Somedays, it’s really good to be on An Adventure.

Signs

Seems to be a MysticThe UU service in Des Moines this morning sounded interesting—a teen talking about trans-gender issues.  I’d missed the last couple of Sundays, so my intent last night was to shake off the bipolar ennui enough to get there today.  I was a little late, so grabbed a frappuccino out of the cooler at the gas station instead of standing in line at Starbucks.  But it was snowing, and slushy, and the roads hadn’t been cleared well.  On the road, I debated whether to keep going or turn back and watch the rest of Season One of Hannibal instead (I’m preparing for next season when Richard Armitage joins the cast—yaay!).

As I pondered, I shook my frappuccino.  The lid flew off, and sugared coffee doused me, my windshield, and everything else with me (purse, dash, floor).  Dumbstruck, then laughing, I grabbed at Kleenex and mopped my face.

“Okay, okay, I’ll turn around!”

After scrubbing out the car (sticky, but what a yummy smell!), washing my coat, purse, book bag in the tub, and sticking my head under the faucet to get the coffee-sugar out of my hair, I watched the snow plows rumble by.  That’s okay.  Sometimes I do have to get hit over the head to get the message.  Or, at least, splashed in the face.

Are you ready, Dr. Lecter?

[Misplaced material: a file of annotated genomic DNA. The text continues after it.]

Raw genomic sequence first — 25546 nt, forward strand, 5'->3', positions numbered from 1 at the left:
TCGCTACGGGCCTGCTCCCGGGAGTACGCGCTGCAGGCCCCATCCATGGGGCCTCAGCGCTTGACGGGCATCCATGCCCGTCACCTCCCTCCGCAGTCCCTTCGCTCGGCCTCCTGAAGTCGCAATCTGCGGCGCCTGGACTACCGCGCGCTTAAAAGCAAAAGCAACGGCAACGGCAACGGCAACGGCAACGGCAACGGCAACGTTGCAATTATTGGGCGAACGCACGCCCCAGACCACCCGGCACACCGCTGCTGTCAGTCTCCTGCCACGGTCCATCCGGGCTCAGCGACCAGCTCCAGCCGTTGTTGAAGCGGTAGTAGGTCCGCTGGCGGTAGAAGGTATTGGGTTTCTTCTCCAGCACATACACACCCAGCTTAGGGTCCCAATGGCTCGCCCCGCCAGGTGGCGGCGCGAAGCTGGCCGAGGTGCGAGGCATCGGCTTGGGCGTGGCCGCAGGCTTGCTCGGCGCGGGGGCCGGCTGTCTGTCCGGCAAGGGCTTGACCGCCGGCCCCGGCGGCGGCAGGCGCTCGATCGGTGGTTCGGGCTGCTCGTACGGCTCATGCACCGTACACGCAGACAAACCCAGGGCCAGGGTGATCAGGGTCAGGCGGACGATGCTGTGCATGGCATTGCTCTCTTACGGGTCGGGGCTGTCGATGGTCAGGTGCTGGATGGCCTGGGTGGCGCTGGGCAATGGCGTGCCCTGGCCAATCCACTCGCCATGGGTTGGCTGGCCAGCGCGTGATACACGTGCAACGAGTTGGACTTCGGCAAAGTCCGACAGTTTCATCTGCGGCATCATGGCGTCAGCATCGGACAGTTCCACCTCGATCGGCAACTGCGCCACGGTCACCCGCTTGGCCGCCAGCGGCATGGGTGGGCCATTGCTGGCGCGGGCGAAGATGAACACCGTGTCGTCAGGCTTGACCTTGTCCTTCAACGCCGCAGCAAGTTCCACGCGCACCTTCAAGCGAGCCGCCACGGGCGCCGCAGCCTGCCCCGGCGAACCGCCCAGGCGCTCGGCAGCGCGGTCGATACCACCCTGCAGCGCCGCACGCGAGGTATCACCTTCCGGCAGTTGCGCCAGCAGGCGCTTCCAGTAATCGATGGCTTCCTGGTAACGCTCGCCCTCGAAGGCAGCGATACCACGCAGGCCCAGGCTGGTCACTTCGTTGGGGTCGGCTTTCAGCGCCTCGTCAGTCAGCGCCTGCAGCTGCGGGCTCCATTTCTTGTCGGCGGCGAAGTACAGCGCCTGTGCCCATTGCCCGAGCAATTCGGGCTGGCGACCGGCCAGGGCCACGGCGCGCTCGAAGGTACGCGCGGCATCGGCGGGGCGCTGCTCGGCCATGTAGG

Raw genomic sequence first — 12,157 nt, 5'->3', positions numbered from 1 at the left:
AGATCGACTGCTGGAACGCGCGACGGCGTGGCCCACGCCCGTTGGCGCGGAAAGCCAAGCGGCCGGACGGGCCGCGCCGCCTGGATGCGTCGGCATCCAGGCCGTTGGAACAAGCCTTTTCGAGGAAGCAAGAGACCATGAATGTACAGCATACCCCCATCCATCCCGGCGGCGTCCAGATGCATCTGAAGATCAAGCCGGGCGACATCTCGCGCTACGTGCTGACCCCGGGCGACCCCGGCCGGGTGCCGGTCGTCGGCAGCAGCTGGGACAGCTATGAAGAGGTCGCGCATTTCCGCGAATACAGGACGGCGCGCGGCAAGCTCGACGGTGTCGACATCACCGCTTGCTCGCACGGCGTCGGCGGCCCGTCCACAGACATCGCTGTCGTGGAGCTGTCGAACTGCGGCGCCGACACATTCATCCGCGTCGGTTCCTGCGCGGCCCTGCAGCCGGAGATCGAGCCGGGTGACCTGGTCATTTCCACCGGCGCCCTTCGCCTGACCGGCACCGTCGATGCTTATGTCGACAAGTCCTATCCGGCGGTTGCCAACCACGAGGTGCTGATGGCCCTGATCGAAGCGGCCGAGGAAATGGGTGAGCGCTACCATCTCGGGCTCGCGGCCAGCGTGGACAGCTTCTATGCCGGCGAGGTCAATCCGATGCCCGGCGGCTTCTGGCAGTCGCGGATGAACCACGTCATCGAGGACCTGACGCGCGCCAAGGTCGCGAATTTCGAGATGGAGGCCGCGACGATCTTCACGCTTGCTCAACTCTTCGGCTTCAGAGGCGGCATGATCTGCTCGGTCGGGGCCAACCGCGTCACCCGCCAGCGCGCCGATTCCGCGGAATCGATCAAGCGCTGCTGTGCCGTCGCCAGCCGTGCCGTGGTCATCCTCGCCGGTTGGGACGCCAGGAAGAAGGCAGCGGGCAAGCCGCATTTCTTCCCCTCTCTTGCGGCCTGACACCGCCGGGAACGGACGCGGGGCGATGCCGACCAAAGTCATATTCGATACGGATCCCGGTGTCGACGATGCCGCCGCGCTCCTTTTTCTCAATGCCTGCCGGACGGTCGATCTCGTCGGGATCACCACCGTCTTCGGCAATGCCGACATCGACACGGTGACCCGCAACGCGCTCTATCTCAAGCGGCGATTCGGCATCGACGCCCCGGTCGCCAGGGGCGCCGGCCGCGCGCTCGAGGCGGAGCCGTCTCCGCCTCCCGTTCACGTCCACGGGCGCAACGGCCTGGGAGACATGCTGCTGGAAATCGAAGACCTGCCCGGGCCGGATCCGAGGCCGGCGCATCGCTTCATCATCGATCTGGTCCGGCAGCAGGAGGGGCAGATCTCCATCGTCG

spilled coffee

The Magic of Showing Up

Collage art, Greeting cardsI figured flying to England and back would give me a cold.  And I thought the spotty sleep over there mixed with the inevitable drop in adrenaline might bring on depression.  Check and Check.  What I really hoped for, though, was magic.  Alas, no.

I hoped a break from this weird job I started in July might help me see a clear path.  Stay or Go?  Jump in with both feet and start setting up mental wellness support groups?  Or resign and look for a position with less chaos, less pressure, less ambiguity?  You’d think leaving the freaking country might shift one’s perspective, throw a little light into the shadows, turn the fire up under the subconscious, but no.  I’m still sitting just as squarely on the fence, the pros and cons equally balanced.  I’m still in this Neither/Nor space—not able to fully commit, but not able to back away.

Sick and depressed, the impulse is to quit, crawl back into my safe, old life and nurse myself back to health.  But, I don’t know if going back is the answer.  I’ve spent the last two months pushing my Distress Tolerance envelope, and now I have this new space around me.  When the impulse says, “Run!” I can actually take a step back from it and answer, “Wait.”  And when I do that, the emotion and the thoughts settle down, and I simply show up for whatever is in front of me.  Sure, I could take this skill back to my old life, but I’ve had a taste of more.  I can have more if I just wait and stay present.